Wyoming Shrine Bowl is about more than just football

Both of this year’s coaches called being a part of the Wyoming Shrine Bowl “humbling,” and it’s because the game represents more than just showcasing the state’s best talent on the gridiron.
Updated: Jun. 9, 2021 at 6:45 PM CDT
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CASPER, Wyo. (Wyoming News Now) - The Shrine Bowl has been a Wyoming summer football tradition since 1974. The game showcases the state’s best players from around the state and is for graduated seniors only.

Teams are split up by North and South. There are 9 players on the South roster from Cheyenne high schools and 5 players from Casper high schools this year.

Brent Walk, the head coach of Mountain View High School during the school year, is this year’s South team head coach. It’s his second time coaching in the game.

Walk said coaching in the game is “incredible.”

“To have the opportunity to be with these young men and to be a part of such an incredible cause, I’ve been coaching now for quite a while, and this is one of the highlights of my coaching career,” said Walk during in an interview at the practice field at Kelly Walsh High School.

The game is not just about football. It also raises money for Shriner’s Hospitals.

Shriner’s treats children with orthopedic and spinal cord injuries, burns and other challenges free of charge.

North Team Head Coach Matt McFadden, who coaches Cody High School, has been a Shrine Bowl coach three times, including twice as the head coach. He said when coaches have this opportunity they “have to do it.”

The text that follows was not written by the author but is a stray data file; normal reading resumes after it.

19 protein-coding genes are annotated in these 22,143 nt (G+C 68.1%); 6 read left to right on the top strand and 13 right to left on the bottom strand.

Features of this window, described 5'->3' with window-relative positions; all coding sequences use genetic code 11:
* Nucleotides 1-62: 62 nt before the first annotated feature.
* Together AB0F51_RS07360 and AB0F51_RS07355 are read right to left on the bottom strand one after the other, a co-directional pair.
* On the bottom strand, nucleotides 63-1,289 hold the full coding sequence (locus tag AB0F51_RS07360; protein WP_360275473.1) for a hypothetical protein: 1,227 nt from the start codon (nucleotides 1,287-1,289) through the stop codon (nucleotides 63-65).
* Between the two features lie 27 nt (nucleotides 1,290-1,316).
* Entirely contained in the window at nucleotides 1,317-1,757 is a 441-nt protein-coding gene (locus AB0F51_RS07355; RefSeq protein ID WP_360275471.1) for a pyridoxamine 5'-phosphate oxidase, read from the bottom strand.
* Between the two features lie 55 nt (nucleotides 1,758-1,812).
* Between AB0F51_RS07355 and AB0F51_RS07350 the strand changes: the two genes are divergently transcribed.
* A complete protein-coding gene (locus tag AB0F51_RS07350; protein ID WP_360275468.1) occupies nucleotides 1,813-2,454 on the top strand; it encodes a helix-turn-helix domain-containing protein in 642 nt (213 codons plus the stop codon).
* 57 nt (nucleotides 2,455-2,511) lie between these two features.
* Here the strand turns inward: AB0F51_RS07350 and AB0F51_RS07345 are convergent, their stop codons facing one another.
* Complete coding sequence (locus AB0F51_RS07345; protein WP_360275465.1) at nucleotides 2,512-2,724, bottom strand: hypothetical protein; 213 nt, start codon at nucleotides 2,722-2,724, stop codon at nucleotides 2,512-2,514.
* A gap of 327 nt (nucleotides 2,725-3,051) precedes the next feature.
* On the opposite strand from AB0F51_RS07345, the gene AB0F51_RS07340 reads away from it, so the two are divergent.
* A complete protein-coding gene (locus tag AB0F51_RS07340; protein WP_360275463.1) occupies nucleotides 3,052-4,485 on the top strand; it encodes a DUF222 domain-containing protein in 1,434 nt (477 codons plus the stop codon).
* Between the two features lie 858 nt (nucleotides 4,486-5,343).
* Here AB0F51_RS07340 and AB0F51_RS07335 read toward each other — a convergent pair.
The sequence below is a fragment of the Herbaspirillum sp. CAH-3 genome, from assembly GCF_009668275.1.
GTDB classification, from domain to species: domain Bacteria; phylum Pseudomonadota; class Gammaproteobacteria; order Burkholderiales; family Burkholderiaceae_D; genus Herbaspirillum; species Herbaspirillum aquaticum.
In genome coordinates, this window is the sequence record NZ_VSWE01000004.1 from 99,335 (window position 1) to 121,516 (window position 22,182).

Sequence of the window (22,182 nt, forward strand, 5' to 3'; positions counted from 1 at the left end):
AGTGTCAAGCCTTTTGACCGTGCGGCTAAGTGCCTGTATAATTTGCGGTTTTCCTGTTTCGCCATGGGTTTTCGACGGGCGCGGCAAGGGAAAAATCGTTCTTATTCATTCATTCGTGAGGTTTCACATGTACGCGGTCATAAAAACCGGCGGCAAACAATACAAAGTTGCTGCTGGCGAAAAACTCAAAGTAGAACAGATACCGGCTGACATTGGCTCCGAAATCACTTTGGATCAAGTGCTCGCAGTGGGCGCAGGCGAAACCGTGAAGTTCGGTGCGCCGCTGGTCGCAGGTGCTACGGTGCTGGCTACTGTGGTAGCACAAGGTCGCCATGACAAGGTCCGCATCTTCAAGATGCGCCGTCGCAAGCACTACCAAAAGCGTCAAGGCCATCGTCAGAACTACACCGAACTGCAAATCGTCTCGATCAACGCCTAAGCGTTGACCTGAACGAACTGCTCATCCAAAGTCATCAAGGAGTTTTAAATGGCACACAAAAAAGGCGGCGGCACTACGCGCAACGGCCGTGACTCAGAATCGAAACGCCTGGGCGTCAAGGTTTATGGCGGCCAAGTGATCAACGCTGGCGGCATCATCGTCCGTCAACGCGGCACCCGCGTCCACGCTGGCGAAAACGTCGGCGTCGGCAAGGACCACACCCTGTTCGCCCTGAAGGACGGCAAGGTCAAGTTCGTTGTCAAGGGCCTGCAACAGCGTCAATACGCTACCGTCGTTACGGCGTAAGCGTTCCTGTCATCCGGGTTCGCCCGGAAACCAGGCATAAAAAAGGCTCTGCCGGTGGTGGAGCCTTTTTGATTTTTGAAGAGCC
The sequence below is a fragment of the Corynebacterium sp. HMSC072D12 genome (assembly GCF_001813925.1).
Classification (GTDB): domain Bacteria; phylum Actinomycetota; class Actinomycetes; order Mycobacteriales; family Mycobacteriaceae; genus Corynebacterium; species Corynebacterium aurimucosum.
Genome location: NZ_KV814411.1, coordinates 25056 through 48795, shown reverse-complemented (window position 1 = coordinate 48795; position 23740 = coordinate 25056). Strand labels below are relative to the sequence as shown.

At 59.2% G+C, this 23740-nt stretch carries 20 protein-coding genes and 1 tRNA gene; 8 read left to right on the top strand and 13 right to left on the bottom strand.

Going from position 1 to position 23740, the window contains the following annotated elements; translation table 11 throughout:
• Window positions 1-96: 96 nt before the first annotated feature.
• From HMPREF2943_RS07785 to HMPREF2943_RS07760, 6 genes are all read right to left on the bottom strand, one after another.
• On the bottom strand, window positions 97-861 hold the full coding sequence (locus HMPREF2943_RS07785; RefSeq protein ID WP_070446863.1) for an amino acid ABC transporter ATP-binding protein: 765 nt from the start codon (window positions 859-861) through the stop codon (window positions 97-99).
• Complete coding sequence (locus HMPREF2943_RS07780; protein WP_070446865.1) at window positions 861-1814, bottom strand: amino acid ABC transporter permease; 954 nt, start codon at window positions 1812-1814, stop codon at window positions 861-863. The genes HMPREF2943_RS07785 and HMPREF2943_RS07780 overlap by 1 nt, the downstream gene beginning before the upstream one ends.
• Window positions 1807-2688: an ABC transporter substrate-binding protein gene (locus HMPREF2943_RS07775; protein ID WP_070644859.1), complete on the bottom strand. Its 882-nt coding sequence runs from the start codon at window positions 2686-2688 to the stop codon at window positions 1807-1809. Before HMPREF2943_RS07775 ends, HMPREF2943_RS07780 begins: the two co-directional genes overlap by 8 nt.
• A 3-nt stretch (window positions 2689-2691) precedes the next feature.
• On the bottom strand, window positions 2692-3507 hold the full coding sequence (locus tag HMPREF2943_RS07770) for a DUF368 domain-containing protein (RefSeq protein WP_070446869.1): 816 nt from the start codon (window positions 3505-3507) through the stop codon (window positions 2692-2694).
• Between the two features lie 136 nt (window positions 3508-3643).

“It’s much more than an All-Star game. It’s really humbling to see these kids and what they’ve been through and their attitudes,” said McFadden in an interview during practice at Dick Cheney Alumni Field. “We were complaining about sore feet and heat, and we have somebody come to talk to us with one leg.”

That person with one leg is Shriner’s Hospital Patient Ambassador Derik Smith, who dreamed of playing in the Shrine Bowl growing up in Burns before moving to Michigan. Smith is a part of the Shrine Bowl because he wants to give back to the hospital.

“All the years of surgeries and physical therapy that I had to do and the prosthetic legs, just the time and the effort that they had to put into me. I’d like to put time and effort back to them,” said Smith during an interview while watching the South’s practice at Kelly Walsh.

McFadden said being selected to the Shrine Bowl is an excellent goal for players. “It’s not just a talent thing,” said McFadden. “It’s a character thing. If you’re selected to this, just embrace it and enjoy it.”

The game will be held on Saturday at 2 P.M. at Dick Cheney Alumni Field at Natrona County High School in Casper. Player introductions will start at 1 P.M.

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